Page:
One of the main topics covered in GCSE Physics is electricity. In this quiz we look in particular at current, voltage and resistance in electrical circuits.
Circuits are electrical systems that provide a path for current to flow. If a circuit is broken, for example by using a switch, current is no longer able to move through it. If there is a short circuit, an electrical system will not work properly. A short circuit is a fault in a system that links two parts of a circuit that should not be linked together. In other words, it is a pathway that takes the electricity in the wrong direction.
Electrical circuits can have a wide range of applications; controlling your central heating; playing a door chime when the bell is pressed; inside computers and smartphones; controlling a car engine, and many, many more. They all follow the same straightforward laws, and it is how the components are arranged together that can make them do some pretty complicated things.
When studying electricity, one of the simplest relationships that you need to know about is Ohm's law. This is about the relationship between current, resistance and voltage when a component is kept at a constant temperature. In a component that follows Ohm's law, the current and voltage are directly proportional, so if you double the voltage, you get double the current and vice-versa. If you draw a graph of current versus voltage, it turns out to be a straight line. If you take measurements using a filament light bulb, you will find that the graph has a straight section but eventually becomes curved - it does not obey Ohm's law because it is designed to get hotter as more current passes through it - remember, Ohm's law only works if the temperature of the component stays constant. You also need to be able to recognise the graph for a diode.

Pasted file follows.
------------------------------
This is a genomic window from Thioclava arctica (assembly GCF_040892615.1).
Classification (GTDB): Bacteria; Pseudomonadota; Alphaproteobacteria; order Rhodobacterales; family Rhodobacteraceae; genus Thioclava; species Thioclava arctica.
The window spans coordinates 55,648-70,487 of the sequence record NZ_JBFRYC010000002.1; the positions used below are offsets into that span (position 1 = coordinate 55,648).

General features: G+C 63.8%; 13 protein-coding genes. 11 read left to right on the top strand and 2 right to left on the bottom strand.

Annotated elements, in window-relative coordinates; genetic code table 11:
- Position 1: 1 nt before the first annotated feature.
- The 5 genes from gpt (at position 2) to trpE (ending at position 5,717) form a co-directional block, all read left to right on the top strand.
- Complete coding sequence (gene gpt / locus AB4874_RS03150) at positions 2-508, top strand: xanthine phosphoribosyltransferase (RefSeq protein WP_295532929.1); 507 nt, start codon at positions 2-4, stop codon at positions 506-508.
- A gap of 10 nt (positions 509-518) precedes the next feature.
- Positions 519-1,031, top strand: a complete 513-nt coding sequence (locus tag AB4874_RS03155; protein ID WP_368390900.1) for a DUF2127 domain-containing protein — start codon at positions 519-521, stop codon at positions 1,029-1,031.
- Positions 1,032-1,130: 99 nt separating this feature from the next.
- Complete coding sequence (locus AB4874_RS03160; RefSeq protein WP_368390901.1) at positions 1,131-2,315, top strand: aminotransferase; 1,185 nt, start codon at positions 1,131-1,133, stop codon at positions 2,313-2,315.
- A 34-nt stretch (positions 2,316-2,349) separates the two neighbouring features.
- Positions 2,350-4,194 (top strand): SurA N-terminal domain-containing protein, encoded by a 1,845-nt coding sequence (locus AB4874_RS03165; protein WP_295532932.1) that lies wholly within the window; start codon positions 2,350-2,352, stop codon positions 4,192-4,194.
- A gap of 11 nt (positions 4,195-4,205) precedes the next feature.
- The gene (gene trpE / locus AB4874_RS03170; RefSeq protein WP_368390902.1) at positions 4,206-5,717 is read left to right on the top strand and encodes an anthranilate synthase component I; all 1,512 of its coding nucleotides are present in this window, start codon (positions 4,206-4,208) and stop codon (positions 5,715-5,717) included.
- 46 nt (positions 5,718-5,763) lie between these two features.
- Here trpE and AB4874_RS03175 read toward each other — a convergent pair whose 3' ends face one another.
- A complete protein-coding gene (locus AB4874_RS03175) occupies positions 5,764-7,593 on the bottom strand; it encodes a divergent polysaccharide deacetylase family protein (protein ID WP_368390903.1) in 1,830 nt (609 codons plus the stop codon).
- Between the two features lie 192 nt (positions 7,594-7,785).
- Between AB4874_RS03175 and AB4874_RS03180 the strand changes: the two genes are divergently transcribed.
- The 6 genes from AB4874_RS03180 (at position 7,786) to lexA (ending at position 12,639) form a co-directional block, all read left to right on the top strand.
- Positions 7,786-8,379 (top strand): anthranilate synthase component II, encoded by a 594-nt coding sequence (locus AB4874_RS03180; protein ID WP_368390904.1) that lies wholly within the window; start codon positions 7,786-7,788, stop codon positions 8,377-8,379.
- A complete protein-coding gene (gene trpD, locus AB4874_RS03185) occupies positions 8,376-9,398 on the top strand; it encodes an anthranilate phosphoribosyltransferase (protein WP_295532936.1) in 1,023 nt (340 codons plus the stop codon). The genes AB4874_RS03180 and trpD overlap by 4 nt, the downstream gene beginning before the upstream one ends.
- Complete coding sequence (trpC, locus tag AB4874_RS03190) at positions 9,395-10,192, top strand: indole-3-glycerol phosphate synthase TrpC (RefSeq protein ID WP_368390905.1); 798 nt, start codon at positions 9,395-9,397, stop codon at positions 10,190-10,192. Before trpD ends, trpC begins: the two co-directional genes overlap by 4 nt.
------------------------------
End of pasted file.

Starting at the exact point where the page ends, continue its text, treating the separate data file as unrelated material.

Electrical current is a flow of electrons. These have negative electrical charge so you may also see current defined as a flow of charge through a conductor. As they pass through a conductor, the electrons collide with the atoms of the conductor which makes it harder for them to pass. This is electrical resistance. Resistance has the units of ohms. A larger resistance in a component means that electrons have more difficulty in trying to pass through it. Several factors affect the resistance of a component, the material from which it is made, how long it is and how thick it is. Take for example a wire. A long wire has more resistance than a short one. A thick wire has less resistance than a thin one and a wire made from iron would have a greater resistance than one made from copper.
Resistors are components that are designed to have a specific value of resistance to electrical current. When resistors are connected into a circuit, it can be done in series (one after the other) or in parallel (side by side). When working out the total resistance of resistors in a circuit, it is very easy when they are in series - just add up the resistances and you have the answer. In parallel, it is a bit more tricky, the main things that you need to remember are that the potential difference across each component is the same, the total current through the whole circuit is the sum of the currents through the separate components and that the total resistance of two resistors in parallel is less than the resistance of the smallest individual resistor.
This quiz is for members only, but you can play our Electricity - Current, Charge and Power quiz to see how our quizzes work.
If you're already a subscriber, you can log in here
Or take a look at all of our GCSE Physics quizzes.
Or if you're ready to take the plunge, you can sign up here.